Coping with Difficult and Inappropriate Questions
There are some questions you expect an interviewer to ask and even look forward to answering. After all, if you aren't asked those questions, how will you ever be able to let a potential employer know why you are the best person for the job? There are other questions that you hope never to be asked, some because they are so difficult you can't answer them and others because the interviewer's intention when asking those questions is never good.
One of the biggest fears candidates harbor about job interviews is the unknown question for which they have no answer. To make matters worse, some recruiters may ask a question knowing full well you can't answer it. They don't usually ask such questions because they enjoy seeing you squirm — they want to judge how you might respond to pressure or tension on the job. If you're asked a tough question you can't answer, think about it for a few seconds. Then, with a confident smile and without apology, simply say “I don't know” or “I can't answer that question.”
Illegal or Inappropriate Questions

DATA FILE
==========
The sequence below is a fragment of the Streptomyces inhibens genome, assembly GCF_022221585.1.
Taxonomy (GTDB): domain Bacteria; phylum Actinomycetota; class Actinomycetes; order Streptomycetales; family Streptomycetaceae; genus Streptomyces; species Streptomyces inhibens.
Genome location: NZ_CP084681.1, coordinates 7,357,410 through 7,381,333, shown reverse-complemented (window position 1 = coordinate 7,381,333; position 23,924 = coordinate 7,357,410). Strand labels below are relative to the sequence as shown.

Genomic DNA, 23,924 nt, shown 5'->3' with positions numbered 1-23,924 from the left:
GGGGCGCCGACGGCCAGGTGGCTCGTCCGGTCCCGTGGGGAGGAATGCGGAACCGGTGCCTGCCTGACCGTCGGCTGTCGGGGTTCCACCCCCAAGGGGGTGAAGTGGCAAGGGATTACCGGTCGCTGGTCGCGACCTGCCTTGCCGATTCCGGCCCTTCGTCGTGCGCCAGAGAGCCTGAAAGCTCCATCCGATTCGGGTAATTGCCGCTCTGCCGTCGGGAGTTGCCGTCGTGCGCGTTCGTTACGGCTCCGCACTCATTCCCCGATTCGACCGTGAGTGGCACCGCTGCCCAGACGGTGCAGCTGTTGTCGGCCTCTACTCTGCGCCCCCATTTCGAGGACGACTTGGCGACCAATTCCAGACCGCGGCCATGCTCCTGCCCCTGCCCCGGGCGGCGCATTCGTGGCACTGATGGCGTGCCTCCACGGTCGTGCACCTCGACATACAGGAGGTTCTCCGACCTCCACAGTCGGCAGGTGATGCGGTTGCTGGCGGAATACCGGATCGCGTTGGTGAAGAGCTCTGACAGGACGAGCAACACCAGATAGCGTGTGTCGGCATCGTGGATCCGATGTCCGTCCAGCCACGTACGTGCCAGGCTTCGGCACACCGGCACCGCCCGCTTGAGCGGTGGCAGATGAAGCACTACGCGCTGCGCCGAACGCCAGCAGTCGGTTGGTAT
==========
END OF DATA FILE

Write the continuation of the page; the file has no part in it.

Some interviewers go beyond asking difficult questions. They ask questions that are considered “illegal.” While asking the question isn't truly illegal, using your response to determine whether to hire you is illegal. For example, an interviewer asking someone what their nationality is, isn't illegal (although it is inappropriate). If you are asked that question on an interview and then aren't offered the job, you might assume it is because of your answer. That might be discrimination on the part of the interviewer, and that is illegal. When you are asked a question you feel is inappropriate, you can speak up and say so. Rather than being confrontational, you can say that you would rather not answer the question. You will be taking the risk that the interviewer won't like that answer and may choose not to offer you a job because of it. Given the tone of the question and what it says about the interviewer, though, would that really be a bad thing?